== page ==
When you’re in the market for a new on-demand water heater, then you need to weigh your options.
Gas vs electric tankless water heaters is not easy to figure out at first glance.
Is a gas or electric tankless hot water heater better?
The better question when asking gas versus electric is which is going to suit your needs best. The best electric tankless water heater may not be good for you just as the best gas one might not be for somebody else.
The way they operate is essentially the same.
Water is heated up when it starts to flow and doesn’t end until you shut it off.
So what is the difference between electric and gas tankless water heaters?
Let’s take a closer look at all the features and ways they differ so you can make an informed decision.
Cost of Electric vs Gas Tankless Water Heaters
Initial Prices At a Glance
As you can see, the question of cost of electric vs gas tankless water heaters is not easy to pin down.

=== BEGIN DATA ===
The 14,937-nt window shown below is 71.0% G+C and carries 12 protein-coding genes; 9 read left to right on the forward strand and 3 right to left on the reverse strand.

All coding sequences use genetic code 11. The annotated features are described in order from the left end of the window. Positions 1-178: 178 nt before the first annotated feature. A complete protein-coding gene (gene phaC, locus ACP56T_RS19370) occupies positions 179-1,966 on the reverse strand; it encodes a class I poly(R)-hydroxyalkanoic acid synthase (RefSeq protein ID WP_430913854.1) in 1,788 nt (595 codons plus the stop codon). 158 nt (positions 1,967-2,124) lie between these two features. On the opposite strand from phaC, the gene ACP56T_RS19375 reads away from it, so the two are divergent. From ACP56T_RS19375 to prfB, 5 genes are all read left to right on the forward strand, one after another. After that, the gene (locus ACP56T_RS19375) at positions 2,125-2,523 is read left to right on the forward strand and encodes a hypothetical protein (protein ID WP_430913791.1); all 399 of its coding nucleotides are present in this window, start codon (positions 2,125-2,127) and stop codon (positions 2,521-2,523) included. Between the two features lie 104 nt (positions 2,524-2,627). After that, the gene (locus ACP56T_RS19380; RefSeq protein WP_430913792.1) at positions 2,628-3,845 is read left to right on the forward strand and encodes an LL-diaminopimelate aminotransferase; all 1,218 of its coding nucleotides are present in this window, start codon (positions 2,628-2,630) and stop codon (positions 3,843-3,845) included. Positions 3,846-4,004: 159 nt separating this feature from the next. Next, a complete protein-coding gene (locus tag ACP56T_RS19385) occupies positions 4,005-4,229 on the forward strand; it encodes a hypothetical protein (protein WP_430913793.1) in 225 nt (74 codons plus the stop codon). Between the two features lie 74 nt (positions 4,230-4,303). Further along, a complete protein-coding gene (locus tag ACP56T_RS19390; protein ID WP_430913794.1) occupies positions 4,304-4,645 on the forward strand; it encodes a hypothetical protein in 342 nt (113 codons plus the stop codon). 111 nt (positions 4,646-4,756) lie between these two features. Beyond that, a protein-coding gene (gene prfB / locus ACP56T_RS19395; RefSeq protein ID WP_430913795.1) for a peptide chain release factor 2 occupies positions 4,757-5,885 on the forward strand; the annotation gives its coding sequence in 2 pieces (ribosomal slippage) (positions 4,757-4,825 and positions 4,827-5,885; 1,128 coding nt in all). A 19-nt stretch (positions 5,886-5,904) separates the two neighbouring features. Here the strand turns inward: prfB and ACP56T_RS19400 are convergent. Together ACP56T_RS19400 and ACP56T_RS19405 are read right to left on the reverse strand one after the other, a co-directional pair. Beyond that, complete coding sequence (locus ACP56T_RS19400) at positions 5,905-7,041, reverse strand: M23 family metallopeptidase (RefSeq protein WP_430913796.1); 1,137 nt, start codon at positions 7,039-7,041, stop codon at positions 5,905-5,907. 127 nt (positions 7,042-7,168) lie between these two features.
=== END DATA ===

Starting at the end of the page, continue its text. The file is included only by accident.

It really depends on your needs. Yes, an electric tankless water heater costs less than a gas one, but the gallons per minute (GPM) is also considerably lower. Electric inline water heaters can’t compete with the output of endless hot water like a gas can.
Yes, a gas tankless water heater is going to cost a lot more than an electric, but you can also supply your whole house with high water demand with a gas tankless and you simply cannot with an electric.
To get a better idea of what a gas tankless water heater can do then you need to go check out this detailed article I wrote reviewing the different sizes for every need by clicking here.
Operating Cost: Gas vs Electric Tankless Water Heater
To determine which is going to cost more to operate per year, you need to figure out what your usage is going to be.
In general, however, it is going to cost more for an electric tankless water heater since electricity costs more. Yearly costs for electric tankless water heaters are still much less than what you would pay when using a tank system.
This is especially true if you are using a lot of hot water. One benefit is that electricity rates are more or less consistent and don’t fluctuate too much.
And in general, gas costs less, but since rates can vary considerably between different regions, the costs do tend to raise more quickly year to year than with respect to electricity rates.
To give an example of how much it will cost to operate an electric tankless water heater vs gas, let’s go with a hypothetical family of four